This could be a sweet story of a 60-year-old bachelor who is smitten by a woman around his age. He attempts to court her, but doesn’t really know what to do except wear too much men’s cologne. Endearingly shy, their stilted encounters and attempts to communicate fail but make them smile. Neither seems to know what to do.
However, the title belies a secondary story: “Gaza Mon Amour.” Despite everything, despite the poverty, the embargo, the apartheid, the humiliation, the harassment, the suffering, and the loss of freedom, the Palestinians do not give Gaza up. Gaza is the lover for whom they are willing to sacrifice.
Together, the explicit and implicit stories combine to tell what life and love is like in Gaza. Together with the West Bank, Gaza is claimed by the de jure sovereign State of Palestine, but subject to Israeli laws and apartheid. Both stories have confusion, roadblocks, and desire.
The film opens with Issa stopped at an Israeli checkpoint. His papers are checked and the contents of his makeshift vehicle are inspected. It takes awhile. Thwarted by this daily encounter with a checkpoint, where there is no nice building with marble floors and a bathroom, he must relieve himself there in the open road.
Issa is a night fisherman off the Mediterranean coast of the Gaza Strip. He makes an adequate harvest each night from net fishing. But adding whimsical humor to the plot, one night he pulls up an especially heavy net that holds an ancient statue of Apollo instead of the customary fish. In addition, in a dash of slapstick, Apollo has a startling body part that is knocked off as Issa tries to situate it in his lodging.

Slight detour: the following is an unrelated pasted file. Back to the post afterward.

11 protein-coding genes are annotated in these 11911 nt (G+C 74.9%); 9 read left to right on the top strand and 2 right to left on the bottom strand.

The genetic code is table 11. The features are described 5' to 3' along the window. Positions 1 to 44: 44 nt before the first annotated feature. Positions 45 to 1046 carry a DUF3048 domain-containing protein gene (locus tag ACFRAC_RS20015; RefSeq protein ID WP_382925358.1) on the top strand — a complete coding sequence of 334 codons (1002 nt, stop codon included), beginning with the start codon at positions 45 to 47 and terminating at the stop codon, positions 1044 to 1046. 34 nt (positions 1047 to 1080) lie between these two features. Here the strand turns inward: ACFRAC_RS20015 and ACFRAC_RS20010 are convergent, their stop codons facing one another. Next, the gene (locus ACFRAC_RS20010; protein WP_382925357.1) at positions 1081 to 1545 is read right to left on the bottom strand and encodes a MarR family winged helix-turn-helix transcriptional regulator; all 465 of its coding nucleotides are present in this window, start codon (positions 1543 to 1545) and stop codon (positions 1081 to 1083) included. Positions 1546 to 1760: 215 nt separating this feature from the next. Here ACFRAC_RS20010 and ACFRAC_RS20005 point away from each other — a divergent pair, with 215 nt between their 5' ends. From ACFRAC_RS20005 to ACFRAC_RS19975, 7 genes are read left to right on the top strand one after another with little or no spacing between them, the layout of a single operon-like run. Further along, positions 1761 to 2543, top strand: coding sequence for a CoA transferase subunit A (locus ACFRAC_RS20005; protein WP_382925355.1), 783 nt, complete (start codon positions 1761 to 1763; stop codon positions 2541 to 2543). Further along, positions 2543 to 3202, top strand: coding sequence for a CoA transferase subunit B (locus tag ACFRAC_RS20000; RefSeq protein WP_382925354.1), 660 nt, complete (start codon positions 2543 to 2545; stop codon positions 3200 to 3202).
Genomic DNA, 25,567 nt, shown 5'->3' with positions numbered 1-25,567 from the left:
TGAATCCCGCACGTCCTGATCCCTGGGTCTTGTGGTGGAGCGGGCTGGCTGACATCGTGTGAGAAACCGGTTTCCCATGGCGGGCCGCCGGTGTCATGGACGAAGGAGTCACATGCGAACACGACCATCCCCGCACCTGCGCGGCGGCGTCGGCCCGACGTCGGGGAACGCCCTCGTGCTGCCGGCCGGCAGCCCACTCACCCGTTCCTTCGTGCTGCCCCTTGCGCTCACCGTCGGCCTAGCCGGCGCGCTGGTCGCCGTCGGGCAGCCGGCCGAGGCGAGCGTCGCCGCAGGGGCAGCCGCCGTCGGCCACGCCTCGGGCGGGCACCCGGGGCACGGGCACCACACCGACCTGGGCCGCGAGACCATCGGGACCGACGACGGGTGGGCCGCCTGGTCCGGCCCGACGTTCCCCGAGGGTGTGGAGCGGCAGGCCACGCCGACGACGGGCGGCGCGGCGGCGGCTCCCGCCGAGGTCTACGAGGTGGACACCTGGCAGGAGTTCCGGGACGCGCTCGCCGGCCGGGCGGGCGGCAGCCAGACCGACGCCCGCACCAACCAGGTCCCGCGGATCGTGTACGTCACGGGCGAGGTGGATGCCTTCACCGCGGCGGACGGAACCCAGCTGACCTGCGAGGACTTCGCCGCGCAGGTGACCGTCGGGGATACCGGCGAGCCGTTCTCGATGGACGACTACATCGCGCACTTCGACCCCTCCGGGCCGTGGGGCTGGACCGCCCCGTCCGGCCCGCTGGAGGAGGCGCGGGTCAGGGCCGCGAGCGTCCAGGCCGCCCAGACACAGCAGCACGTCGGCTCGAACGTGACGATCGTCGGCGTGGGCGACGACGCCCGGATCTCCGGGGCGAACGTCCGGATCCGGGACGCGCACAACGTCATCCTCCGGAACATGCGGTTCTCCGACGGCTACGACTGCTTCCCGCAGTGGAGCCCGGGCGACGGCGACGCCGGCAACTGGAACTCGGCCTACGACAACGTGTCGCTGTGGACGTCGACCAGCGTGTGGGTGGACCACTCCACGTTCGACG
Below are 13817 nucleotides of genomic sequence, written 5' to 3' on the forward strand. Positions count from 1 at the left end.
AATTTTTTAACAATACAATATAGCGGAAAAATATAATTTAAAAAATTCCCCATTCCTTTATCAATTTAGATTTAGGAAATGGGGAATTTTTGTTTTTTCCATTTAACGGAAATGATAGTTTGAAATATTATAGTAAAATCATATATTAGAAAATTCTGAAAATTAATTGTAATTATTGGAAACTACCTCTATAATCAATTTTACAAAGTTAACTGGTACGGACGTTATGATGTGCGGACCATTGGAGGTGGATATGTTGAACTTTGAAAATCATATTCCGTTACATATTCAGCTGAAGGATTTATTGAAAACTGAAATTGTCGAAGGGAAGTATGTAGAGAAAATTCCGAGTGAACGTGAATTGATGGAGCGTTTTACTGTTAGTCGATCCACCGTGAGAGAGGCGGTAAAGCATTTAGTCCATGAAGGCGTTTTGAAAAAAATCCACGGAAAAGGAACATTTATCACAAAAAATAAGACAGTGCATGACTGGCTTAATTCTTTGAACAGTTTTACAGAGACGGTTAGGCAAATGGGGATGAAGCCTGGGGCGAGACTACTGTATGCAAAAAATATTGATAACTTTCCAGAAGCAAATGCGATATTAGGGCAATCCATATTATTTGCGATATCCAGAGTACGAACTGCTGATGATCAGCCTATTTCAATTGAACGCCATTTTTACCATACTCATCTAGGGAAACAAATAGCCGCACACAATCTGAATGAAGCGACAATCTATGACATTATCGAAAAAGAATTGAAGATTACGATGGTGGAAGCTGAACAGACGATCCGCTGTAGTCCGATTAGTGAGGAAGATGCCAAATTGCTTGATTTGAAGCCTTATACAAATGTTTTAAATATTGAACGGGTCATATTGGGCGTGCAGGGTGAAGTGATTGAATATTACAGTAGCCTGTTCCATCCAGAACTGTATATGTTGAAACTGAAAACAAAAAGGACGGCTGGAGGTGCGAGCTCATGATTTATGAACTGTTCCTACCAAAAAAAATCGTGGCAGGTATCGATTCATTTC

Apollo, representing order, truth and prophecy, healing and diseases, light, poetry, and more, is one of the most complex of the Greek gods. Why does he appear in Issa’s fishing net and how can his net drag up such a heavy Grecian statue anyway? Implausible and bordering on magical realism, “Gaza Mon Amour” becomes just as complicated and surreal as the reality of the Palestinian plight.
Written and directed by handsome identical twin brothers, Tarzan and Arab Nasser, “Gaza Mon Amour” reflects their own lives. Born in Gaza in 1988, ironically one year after the last cinemas in Gaza were closed, they are insightful filmmakers. One says, “We want to talk about the real life in Gaza without talking about the subject we always talk about.” The result is that they show love, humor, and internal conflicts between Palestinians in the context of poverty and sequestration in a lively, conflicted romance.
The official entry for Palestine for Best International Feature Film for the 2021 Academy Awards, “Gaza Mon Amour” is a richly developed creative film that makes you wish for more.
Directors: Tarzan and Arab Nasser
Writers: Tarzan and Arab Nasser
Cast: Hiam Abbass, Salim Dau, Maisa Abd Elhadi and George Iskandar
Producers: Marie Legrand, Rani Massalha and Michael Eckelt
Coproducers: Rashid Abdelhamid, Pandora da Cunha Telles, Pablo Iraola and Khaled Haddad
Release: Nov. 5 2021, in select theatres and VOD
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